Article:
administration official familiar with the process.


Bush is not exactly a space buff. As president, he has seldom spoken =
about space. As governor of Texas, he never visited NASA's Johnson Space =
Center in Houston. He made a trip there last year to honor the crew of =
space shuttle Columbia, which broke apart as it returned to Earth on =
Feb. 1.


Nonetheless, Bush chose a sweeping new vision for NASA rather than a =
more modest plan. The reasons, according to two administration officials =
familiar with the president's thinking:


The president wanted to revitalize NASA. After the Columbia accident, =
investigators slammed the agency for poor safety practices and for =
lacking clear goals.=20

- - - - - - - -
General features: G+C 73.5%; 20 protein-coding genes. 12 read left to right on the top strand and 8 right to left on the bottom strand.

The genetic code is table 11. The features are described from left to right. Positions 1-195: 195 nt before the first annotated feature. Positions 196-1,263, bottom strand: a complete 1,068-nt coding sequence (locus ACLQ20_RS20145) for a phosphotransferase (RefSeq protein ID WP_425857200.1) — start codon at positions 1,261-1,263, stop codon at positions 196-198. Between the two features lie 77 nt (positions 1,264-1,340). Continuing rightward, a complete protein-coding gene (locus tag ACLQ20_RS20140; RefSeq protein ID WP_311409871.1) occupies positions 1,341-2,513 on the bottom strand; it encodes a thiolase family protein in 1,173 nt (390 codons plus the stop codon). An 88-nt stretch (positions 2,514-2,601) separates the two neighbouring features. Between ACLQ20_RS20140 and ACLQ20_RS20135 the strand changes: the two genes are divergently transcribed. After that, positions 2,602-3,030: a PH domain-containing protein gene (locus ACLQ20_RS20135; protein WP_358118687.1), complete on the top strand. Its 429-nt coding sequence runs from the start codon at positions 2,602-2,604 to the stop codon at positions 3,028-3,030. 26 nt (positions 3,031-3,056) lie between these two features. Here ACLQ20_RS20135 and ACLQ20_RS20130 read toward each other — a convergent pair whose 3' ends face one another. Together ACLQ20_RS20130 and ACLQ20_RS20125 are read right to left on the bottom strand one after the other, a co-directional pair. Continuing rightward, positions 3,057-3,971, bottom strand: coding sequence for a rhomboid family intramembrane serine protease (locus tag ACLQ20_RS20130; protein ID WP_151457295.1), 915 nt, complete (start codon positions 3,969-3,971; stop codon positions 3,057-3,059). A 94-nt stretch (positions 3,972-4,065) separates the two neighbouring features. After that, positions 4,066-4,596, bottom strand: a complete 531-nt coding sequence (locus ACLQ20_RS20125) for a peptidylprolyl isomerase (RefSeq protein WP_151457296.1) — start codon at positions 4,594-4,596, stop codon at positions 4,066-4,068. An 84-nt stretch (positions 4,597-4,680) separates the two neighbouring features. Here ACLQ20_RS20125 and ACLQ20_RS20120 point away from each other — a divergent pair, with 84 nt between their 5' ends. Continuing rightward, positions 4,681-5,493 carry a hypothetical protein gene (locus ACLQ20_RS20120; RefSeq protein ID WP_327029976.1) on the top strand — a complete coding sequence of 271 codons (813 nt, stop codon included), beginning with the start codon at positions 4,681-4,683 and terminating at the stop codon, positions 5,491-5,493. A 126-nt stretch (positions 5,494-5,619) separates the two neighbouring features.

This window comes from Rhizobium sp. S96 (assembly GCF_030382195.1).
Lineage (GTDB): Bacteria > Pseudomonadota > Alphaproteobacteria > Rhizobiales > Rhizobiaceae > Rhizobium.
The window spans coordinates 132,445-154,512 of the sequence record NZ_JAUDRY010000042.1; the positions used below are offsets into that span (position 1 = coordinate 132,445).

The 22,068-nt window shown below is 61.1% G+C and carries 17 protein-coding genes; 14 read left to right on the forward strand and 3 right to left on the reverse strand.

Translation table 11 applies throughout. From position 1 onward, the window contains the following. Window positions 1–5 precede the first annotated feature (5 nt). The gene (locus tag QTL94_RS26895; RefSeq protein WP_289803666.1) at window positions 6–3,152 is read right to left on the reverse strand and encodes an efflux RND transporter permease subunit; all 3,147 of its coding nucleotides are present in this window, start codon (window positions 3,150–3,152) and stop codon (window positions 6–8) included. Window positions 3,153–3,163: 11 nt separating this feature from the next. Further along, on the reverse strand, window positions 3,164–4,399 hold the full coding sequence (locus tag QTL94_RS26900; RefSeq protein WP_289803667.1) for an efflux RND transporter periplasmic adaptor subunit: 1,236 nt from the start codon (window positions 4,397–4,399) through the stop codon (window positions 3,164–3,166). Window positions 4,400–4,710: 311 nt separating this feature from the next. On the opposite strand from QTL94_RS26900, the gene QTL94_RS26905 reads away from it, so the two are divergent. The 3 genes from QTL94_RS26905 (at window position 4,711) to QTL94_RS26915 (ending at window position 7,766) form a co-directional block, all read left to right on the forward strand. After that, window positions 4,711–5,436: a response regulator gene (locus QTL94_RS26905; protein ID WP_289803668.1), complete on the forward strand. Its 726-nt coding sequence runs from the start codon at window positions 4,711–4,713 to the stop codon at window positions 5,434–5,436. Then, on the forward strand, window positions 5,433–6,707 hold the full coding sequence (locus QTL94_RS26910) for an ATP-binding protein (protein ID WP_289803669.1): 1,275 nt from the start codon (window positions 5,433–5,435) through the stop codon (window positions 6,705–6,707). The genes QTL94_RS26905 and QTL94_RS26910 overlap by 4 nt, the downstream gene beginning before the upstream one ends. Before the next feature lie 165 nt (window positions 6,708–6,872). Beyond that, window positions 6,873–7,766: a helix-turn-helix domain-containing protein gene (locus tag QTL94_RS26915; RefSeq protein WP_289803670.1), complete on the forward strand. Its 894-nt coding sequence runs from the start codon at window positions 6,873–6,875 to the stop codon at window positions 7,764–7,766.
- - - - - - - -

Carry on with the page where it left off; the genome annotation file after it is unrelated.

Vice President Cheney persuaded Bush that there could be military =
benefits, such as space-based defense systems.=20


The president thought that a big goal would inspire and unite Americans, =
no matter their political affiliation.=20


Two other sources familiar with the administration's plan say the =
president will ask Congress to raise NASA's $15 billion budget next year =
by roughly $800 million. By contrast, the entire Apollo program cost =
$150 billion to $175 billion in 2003 dollars, says Howard McCurdy, a =
space historian at American University.


Bush plans to find more funds for his space agenda by retiring the three =
remaining shuttles, the same sources say. The shuttles demand nearly =
20,000 people to care for them, and a single flight costs roughly $500 =
million.


Supporters of the president's plan say it would also offer lots of side =
benefits. It would allow NASA to mothball the space shuttle, which is =
based on 1970s technology and doesn't have a good escape system for =
emergencies.